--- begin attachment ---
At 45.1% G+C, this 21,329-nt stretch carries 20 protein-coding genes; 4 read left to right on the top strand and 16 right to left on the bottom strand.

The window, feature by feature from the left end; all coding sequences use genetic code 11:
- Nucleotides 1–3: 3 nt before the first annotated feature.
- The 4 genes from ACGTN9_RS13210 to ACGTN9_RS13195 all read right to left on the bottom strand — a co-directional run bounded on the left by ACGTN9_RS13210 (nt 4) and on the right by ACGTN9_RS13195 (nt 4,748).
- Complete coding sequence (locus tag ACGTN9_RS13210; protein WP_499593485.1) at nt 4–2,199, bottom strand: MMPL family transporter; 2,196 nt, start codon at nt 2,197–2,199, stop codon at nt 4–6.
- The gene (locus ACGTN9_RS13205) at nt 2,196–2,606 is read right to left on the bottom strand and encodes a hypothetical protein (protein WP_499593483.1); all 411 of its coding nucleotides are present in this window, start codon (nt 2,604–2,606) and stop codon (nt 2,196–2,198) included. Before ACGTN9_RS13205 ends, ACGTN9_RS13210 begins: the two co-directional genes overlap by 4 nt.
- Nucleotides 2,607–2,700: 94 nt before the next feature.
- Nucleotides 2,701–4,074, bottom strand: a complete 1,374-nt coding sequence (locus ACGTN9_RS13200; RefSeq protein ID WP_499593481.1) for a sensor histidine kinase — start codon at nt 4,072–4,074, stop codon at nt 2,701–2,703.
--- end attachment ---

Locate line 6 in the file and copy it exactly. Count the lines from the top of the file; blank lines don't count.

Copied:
- The gene (locus ACGTN9_RS13205) at nt 2,196–2,606 is read right to left on the bottom strand and encodes a hypothetical protein (protein WP_499593483.1); all 411 of its coding nucleotides are present in this window, start codon (nt 2,604–2,606) and stop codon (nt 2,196–2,198) included. Before ACGTN9_RS13205 ends, ACGTN9_RS13210 begins: the two co-directional genes overlap by 4 nt.